A 4th issue is location, location, location, as in, different model constants for different countries, for example.

A 5th issue is why hasn't the pandemic spread to large parts of the World, e. g. Africa, Ibdia, South America, Australia, New Zealand. Sure, you can explain a few of these, but can you explain them for well over 100 countries? I perceive a pattern of mobility, latitude and seasonal effects (NH vs SH).

Phil said...

New Zealand and Australia have fairly effective governments.
Even to the point of declaring the Easter Bunny to be an essential worker, who might not make it to every house this year.

South America, perhaps you are behind on reading the news.

India is blaming the Muslim minority.

Africa may be partly protected by heat and humidity, but spread is reported.

The poorest countries will follow the 'do nothing' alternative. They can't afford to pause the economy, or many would starve. Even if they had a low number of cases, testing, case tracking and isolation would be unaffordable. The death rate in the poorest of countries will be lower due to younger aged populations.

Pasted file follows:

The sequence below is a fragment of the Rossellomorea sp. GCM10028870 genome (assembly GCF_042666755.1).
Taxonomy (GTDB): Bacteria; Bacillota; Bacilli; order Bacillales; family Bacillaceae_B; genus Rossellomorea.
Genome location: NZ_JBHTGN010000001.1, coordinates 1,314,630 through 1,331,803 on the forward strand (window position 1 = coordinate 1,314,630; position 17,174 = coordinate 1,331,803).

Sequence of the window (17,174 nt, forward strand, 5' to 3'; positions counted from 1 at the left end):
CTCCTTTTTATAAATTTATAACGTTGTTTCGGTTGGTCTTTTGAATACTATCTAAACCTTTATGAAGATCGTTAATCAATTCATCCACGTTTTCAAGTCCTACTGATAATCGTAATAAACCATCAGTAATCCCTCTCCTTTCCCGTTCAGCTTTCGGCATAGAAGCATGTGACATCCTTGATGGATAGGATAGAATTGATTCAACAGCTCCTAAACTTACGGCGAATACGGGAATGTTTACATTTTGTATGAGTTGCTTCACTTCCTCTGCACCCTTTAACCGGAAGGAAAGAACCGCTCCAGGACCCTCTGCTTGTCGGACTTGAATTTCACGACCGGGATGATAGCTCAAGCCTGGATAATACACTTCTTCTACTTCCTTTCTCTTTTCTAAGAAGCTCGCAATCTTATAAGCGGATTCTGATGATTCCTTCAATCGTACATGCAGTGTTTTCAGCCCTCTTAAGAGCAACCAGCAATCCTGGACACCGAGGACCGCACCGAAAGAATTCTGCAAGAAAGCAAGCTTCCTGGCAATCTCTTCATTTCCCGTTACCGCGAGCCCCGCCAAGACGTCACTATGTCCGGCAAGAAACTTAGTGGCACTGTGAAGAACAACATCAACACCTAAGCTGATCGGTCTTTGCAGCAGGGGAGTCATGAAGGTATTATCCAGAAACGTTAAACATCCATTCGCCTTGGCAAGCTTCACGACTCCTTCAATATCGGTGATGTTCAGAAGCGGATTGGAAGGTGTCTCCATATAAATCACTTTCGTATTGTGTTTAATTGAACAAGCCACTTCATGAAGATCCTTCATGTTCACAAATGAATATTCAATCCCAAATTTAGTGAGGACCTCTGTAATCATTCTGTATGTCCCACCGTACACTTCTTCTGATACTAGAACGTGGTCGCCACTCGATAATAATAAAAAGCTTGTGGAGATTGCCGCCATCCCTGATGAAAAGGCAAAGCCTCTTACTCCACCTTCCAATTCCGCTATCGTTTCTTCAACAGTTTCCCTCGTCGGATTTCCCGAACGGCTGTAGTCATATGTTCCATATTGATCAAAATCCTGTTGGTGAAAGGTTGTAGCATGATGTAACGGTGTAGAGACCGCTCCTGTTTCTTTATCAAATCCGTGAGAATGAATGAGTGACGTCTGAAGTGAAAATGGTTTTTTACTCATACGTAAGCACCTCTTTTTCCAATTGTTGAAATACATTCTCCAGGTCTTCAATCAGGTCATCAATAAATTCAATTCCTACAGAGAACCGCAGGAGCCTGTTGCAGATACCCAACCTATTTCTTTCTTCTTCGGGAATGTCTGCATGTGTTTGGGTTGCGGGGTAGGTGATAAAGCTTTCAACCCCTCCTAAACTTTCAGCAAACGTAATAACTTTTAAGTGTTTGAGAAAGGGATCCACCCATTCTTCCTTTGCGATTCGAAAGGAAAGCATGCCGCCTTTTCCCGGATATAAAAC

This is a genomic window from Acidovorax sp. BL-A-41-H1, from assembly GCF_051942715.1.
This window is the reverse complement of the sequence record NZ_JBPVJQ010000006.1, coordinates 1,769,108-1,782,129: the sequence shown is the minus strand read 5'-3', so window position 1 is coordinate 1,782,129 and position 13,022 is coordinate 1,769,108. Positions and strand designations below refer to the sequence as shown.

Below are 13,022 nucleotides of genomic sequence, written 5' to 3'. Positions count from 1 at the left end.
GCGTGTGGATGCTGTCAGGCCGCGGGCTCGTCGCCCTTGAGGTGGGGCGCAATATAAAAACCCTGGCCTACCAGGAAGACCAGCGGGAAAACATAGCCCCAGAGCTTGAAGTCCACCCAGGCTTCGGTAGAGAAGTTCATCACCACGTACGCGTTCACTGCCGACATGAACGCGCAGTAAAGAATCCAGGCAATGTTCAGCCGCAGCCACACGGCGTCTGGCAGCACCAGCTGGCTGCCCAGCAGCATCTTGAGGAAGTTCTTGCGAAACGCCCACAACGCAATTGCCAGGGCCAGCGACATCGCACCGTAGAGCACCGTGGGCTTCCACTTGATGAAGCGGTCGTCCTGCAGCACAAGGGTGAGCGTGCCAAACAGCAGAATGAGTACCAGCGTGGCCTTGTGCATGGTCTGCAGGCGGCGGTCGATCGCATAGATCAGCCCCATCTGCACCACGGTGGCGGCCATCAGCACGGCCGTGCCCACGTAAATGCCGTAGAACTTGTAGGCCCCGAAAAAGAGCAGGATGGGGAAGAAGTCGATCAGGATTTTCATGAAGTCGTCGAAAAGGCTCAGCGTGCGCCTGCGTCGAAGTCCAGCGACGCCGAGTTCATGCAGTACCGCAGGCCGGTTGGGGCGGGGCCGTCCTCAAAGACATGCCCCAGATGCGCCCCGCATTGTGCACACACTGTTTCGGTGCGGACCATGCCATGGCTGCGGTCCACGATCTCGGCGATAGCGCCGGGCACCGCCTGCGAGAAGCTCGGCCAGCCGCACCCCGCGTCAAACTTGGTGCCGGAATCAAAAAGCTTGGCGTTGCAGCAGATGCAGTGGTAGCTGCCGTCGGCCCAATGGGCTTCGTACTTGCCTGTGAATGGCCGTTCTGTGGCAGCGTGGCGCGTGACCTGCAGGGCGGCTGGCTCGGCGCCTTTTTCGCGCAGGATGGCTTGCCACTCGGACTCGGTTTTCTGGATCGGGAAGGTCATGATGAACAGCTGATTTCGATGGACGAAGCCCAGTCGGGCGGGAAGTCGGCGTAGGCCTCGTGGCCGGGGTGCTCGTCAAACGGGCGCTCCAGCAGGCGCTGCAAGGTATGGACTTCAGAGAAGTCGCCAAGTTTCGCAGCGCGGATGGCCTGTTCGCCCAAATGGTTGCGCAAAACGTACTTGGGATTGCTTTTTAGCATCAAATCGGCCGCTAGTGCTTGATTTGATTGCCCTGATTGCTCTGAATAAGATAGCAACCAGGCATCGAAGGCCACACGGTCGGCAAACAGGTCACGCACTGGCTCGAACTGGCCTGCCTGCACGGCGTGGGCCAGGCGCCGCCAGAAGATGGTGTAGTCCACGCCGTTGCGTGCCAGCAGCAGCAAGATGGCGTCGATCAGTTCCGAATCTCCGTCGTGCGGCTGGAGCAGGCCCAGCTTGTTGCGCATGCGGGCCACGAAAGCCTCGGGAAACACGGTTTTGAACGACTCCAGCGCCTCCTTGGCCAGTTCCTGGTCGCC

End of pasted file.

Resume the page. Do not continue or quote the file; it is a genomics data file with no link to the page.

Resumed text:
Everett F Sargent said...


The question was ... Sure, you can explain a few of these, but can you explain them for well over 100 countries?

So you answered the 'few of these' part somewhat (I'm pretty sure Ecuador isn't SA, Brazil would be better, blaming Muslims is irrelevant and the WHO Africa report is a bit of a non sequitur). Already knew what AU, NZ, JP, TW and CA were doing, as in the 'few of these' part above.

Doubling time is now ~6.5 days (2020-04-09) for the RoW (Rest of World = World-EUUSCNIRKRJPDPCAAUNZTW), having bottomed out at ~2.5 days on 2020-03-28 (pretty much a straight line in log-normal space, but subject to chance as more time passes).

But thanks anyway.

Everett F Sargent said...

"2020-03-28" should be "2020-03-19" above (or 22 elapsed days through 2020-04-09).

Everett F Sargent said...

"chance" should be "change" above.

PeteB said...


I guess you have seen this - breakdown of the deaths announced by day

Nic Lewis said...

Hi James
Nice work. And I agree with you that it is absolutely fine for non-specialists to have a go at epidemiological modelling of the COVID-19 pandemic.